Oland's defence lawyer Alan Gold believes Turpin is the first convicted murderer in New Brunswick to be released on bail pending appeal since the Supreme Court's precedent-setting ruling.

I couldn't believe it. I thought for sure, 'Connie has it mixed up … Has to be. They can't be contemplating releasing a convicted murderer.'- Ali Corrigan, relative

Oland was freed before the Supreme Court's decision on his bail appeal.

The New Brunswick Court of Appeal heard his conviction appeal first and overturned the jury's guilty verdict on Oct. 24, 2016, citing errors in the trial judge's instructions to the jury. 

The appeal court ordered a new trial and released Oland the following day, saying his presumption of innocence had been restored.

Although bail pending appeal became a moot point for Oland, his defence lawyers still wanted the Supreme Court to hear their challenge of his initial bail denial, which left him behind bars for about 10 months before winning the retrial, which is scheduled to begin Oct. 10, 2018.

'It blows my mind'

Ali Corrigan, the cousin of Kennedy's mother, Connie, said the family wasn't notified about the start of Turpin's appeal in October either. (CBC)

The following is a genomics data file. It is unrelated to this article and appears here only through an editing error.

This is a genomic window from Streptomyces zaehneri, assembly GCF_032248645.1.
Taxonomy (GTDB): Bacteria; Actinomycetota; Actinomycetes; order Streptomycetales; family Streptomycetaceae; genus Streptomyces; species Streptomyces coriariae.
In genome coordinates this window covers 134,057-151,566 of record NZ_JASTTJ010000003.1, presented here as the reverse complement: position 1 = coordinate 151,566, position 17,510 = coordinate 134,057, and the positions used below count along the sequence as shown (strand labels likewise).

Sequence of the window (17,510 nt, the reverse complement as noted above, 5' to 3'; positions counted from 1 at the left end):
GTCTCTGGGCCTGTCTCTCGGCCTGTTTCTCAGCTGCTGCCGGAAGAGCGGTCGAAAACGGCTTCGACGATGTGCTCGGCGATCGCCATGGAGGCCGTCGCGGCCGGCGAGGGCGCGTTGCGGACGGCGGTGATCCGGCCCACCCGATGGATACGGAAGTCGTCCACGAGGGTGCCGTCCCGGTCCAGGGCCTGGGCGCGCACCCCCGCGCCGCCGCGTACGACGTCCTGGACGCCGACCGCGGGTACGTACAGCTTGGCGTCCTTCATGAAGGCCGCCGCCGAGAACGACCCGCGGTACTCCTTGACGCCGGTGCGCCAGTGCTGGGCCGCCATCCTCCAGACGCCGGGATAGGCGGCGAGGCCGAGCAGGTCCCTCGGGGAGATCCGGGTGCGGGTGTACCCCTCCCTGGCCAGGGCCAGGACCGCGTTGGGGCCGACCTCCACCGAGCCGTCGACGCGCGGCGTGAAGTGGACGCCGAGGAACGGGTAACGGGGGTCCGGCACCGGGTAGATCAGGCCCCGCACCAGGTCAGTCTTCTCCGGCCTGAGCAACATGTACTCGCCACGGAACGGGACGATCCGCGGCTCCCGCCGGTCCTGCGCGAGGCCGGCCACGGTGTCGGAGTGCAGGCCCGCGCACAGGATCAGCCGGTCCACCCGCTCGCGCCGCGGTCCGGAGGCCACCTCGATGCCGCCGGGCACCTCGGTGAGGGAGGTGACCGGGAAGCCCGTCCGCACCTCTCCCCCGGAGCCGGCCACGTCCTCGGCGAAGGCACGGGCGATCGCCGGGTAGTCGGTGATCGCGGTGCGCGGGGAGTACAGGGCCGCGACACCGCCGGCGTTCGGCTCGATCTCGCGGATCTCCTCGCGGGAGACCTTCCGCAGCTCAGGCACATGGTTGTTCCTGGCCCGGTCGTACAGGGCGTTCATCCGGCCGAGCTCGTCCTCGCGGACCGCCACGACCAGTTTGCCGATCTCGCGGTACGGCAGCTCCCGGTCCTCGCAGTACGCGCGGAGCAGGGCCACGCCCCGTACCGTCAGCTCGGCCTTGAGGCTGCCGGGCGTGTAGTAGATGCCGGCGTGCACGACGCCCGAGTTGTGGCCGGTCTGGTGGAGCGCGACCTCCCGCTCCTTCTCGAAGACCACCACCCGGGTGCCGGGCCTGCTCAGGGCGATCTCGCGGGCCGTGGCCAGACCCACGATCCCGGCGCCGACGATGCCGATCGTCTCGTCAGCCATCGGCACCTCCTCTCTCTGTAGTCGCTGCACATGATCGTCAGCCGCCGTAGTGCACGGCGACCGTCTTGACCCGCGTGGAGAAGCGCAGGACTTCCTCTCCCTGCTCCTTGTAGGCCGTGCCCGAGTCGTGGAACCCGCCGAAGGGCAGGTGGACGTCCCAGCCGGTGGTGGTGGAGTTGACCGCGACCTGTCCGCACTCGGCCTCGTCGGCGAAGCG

Corrigan, who lived with her cousin and Kennedy at the time of her death, contends Turpin's case is different. She pointed to his criminal record, which stretches between 1999 and 2012 and includes several breaches of undertakings and breaches of probation.

She questions why he was kept in custody before his trial but is released now, after a 12-member jury reached a unanimous verdict of guilty on June 10, 2016, following a three-week trial and 11.5 hours of deliberations over two days.

"The fact that he just filed an appeal gives him the right to walk free before the appeal has even been approved — they don't even know yet if they're going to give him an appeal, if he deserves an appeal, but in the meantime, let's let him out?

"It just to me, I can't understand how this is legal. It blows my mind."

Said Kennedy fell in bathtub

Two-year-old Kennedy Corrigan of Central Blissville, about 50 kilometres south of Fredericton, suffered a massive brain injury on April 2, 2004, and died a week later at the IWK Hospital in Halifax. (Court exhibit)

Kennedy died as a result of a brain injury of unknown origin while in the care of Turpin, who was dating her mother at the time.

Turpin told authorities the girl fell and hit her head in the bathtub. Police investigated, but no charges were laid at that time.

The investigation was re-opened by the RCMP's historical homicide unit in 2013, leading to charges being filed against Turpin in June 2015.

During the trial in Fredericton, medical experts for the Crown testified Kennedy's fatal brain injury wasn't consistent with a slip and fall from a standing position. The Crown's position was Turpin caused the injury by shaking or by some other means of force.